The Unexplored Side of Contrast in Design

The maximum contrast in a work of design is where the center of interest is located. If mastered skillfully in your work, it will make a huge difference both aesthetics as well as effective communication.

Contrast is simply a conflict. The word originated from Medieval Latin that combines contra (meaning “against”) and stare (meaning “to place”). It is one of the elements of graphic design that you can see in almost every work, making it all the more crucial to understand it well. It is also an element that is deeply linked to our perception and survival instincts.

It is easier if we categorize the different types of contrasts, so I’ve divided them into 3 groups: visual / stylistic contrast, conceptual contrast, and contextual contrast. Let’s look at them one by one!

Visual Contrast / Stylistic Contrast
Visual contrast is what you would usually imagine when you hear the word “contrast” in design. Below is an extensive list showing the types of visual contrast.

Figure 1. The information in the diagram was obtained from Janie Kliever’s article and from Ruedi Ruegg’s book, Basic Typography: Handbook of Technique and Design. The information was compiled by the writer Kumail Toorabally and designed by Vinod Nair.

Let us take the following image titled “Union” by Android Jones (Figure 2—give it a few seconds to load) as an example and break it down using the guideline on visual contrasts. How many kinds of contrasts can you spot in this image?

Figure 2. Contextualising Visual Contrast using Android Jone’s artwork.

There is more to contrast than just “light and dark”. When they are used in graphic design, they can create conflict, and human eyes are instinctively attracted to conflicting things. Visual contrast is deeply linked to our survival instincts. We unconsciously lookout for elements of contrast, things that stand out, as part of our instinctive threat-detection process, such as poisonous colorful spider in a leafy green forest.

The exact principle is used in graphic design, and that is why contrast is an extremely powerful tool to guide the viewer’s eyes; whether it’s a big “Add to Cart” button on a website that stands out from the rest of the page, or a subtle contrast in element positioning to create a visual hierarchy.

Conceptual Contrast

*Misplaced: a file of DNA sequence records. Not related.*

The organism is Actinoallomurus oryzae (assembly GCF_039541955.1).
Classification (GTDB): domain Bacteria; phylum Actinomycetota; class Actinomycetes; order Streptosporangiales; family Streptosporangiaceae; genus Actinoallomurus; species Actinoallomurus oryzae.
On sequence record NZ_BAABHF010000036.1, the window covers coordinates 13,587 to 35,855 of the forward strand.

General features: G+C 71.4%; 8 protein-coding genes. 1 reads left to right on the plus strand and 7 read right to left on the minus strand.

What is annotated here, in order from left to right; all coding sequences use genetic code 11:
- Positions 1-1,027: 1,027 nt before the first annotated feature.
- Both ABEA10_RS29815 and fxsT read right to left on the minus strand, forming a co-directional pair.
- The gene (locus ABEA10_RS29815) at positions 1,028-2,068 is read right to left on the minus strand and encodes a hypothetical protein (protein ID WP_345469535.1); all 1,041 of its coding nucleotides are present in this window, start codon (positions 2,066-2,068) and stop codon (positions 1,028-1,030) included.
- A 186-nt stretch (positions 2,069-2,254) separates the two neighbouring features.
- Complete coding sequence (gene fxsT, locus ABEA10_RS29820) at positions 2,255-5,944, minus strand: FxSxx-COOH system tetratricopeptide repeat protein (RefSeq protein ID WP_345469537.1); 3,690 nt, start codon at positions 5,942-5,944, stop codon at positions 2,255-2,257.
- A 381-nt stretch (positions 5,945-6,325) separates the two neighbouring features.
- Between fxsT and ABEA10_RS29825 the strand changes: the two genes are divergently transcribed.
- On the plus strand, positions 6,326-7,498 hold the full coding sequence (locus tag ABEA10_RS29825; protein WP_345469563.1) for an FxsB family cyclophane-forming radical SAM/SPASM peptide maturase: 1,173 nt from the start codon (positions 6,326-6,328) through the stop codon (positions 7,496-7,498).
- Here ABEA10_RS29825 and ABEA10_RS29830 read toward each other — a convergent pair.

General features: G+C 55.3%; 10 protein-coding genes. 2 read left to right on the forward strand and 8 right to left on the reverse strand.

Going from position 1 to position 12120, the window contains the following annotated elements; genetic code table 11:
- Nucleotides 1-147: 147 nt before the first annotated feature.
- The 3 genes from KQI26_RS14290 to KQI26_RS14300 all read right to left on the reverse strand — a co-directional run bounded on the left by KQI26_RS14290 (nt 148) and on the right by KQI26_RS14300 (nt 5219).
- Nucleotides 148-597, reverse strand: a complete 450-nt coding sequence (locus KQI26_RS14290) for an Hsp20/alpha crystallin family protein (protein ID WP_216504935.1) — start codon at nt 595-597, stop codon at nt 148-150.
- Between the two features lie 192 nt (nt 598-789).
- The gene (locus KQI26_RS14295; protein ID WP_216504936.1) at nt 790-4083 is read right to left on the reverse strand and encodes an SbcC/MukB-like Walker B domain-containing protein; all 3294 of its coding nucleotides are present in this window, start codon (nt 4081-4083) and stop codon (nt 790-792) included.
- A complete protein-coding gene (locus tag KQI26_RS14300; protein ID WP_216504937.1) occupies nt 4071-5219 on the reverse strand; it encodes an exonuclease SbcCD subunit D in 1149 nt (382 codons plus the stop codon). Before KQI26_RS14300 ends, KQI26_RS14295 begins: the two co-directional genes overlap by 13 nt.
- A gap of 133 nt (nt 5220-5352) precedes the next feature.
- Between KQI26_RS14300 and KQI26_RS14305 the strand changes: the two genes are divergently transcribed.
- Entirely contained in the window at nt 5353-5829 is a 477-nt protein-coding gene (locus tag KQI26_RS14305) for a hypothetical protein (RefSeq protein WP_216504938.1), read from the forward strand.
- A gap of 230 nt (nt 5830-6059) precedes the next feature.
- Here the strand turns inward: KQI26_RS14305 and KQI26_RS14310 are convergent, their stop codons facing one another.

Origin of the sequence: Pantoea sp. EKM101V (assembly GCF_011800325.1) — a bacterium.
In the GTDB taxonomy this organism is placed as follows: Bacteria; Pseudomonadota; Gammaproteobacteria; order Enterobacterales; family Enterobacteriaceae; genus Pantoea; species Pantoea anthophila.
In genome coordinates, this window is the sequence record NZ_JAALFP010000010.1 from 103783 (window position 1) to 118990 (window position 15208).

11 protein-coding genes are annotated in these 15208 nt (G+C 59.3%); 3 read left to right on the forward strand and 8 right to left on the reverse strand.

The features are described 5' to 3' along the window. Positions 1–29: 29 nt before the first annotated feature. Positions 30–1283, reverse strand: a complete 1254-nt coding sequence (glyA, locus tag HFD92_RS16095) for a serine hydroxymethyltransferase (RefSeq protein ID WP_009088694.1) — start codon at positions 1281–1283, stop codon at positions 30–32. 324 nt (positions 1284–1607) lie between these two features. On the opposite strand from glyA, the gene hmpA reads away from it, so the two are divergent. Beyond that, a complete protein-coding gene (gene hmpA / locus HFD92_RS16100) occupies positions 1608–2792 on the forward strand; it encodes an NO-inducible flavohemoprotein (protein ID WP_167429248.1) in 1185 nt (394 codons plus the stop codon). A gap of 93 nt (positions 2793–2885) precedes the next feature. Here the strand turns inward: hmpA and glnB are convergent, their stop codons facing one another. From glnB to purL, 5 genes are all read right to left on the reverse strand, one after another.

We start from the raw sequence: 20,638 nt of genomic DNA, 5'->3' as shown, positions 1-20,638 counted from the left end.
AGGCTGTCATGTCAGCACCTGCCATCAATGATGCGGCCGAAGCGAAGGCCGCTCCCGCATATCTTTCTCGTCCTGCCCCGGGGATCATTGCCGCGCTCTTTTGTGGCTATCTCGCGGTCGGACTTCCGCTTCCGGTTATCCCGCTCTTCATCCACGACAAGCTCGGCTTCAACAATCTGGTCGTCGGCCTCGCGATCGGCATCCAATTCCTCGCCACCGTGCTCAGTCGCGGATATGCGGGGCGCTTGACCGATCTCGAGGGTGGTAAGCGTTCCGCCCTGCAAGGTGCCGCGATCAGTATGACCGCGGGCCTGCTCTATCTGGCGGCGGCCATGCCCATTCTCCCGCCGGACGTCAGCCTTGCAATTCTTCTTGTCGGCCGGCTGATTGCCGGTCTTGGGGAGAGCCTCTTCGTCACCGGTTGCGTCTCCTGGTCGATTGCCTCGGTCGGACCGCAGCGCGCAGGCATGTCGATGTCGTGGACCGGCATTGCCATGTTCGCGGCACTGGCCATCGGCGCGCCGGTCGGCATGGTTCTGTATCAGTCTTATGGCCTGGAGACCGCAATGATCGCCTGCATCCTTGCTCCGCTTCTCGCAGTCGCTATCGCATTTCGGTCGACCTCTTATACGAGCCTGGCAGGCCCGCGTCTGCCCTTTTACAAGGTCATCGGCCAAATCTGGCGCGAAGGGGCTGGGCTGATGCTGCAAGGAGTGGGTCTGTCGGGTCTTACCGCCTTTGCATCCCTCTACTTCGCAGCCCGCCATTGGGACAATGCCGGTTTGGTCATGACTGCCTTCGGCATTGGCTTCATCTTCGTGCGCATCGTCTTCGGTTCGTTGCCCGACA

Conceptual contrast focuses more on what is being communicated in design. Instead of using visual elements, conceptual contrast creates conflict using the subject being portrayed. Some quick examples would be: Sun / Moon, Fire / Ice, Living / Non-living. They can also be characteristics, i.e. Light / Heavy (gravity), Stable / Unstable. Above in the work of Android Jones (Figure 2), the biggest conceptual contrast drawn is Man / Woman. This type of contrast is also often used in photography to create interesting shots.

Figure 3. “People polluting the environment by throwing trash in nature” by Ivan Radic

When you incorporate conceptual contrast into your design, it can add depth to the meaning that you intend to communicate, which makes the design more interesting for the viewers. The conflict created by contrast commands attention, and becomes a powerful eye-catcher.

Contextual Contrast
Contrast is also created by the relationship between the visual elements. Their context defines how we perceive the objects.

Figure 4. Different object sizes add a contextual contrast.For instance, the large circle makes the small circle appear smaller and the smaller one makes the larger one appear larger (Figure 4). Their size sets a context. Contrast is important because the essence of any element is defined by its value, properties, or quality relative to something else.

Figure 5. Ebbinghaus Illusion, The two orange circles are in fact the same size.

The Ebbinghaus Illusion (Figure 5) makes this concept much easier to grasp. Both the orange circles are surrounded by grey circles, but the grey circles on the left are larger relative to the size of the orange circle. This makes the orange circle, or the main subject, appear smaller in its context. And the exact opposite happens to the orange circle on the right.

Figure 6. Misery, 1897 by Käthe Kollwitz.

Käthe Kollwitz, a German artist, adds contrast in her work (Figure 6) using the elements of art line, value, and shape, but she also adds contrast of emotion, showing the despair of the mother in dark values and lighter sweeter elements like the heart on the chair in the background. In this case, the chair sets the context to amplify the despair of the mother.

Using Contrast to Create a Visual Hierarchy

“Design is largely an exercise in creating or suggesting contrasts, which are used to define a hierarchy, manipulate certain widely understood relationships, and exploit context to enhance or redefine those relationships, all in an effort to convey meaning.”

Andy Rutledge

Figure 7. In this example of a newspaper layout, the contrast of text size, images, color, and position on the page creates a predictable order (hierarchy) for our eyes to follow.

To sum it up
Contrast can be used to create variety, visual interest, and drama in your work. Taking your designs to the next level isn’t all about using rounded corners and drop shadows to make everything more attractive. It’s about finding better and more efficient ways of communicating the message using design. Exploring contrast in detail and using it to its full potential is arguably one of the best ways to do this.

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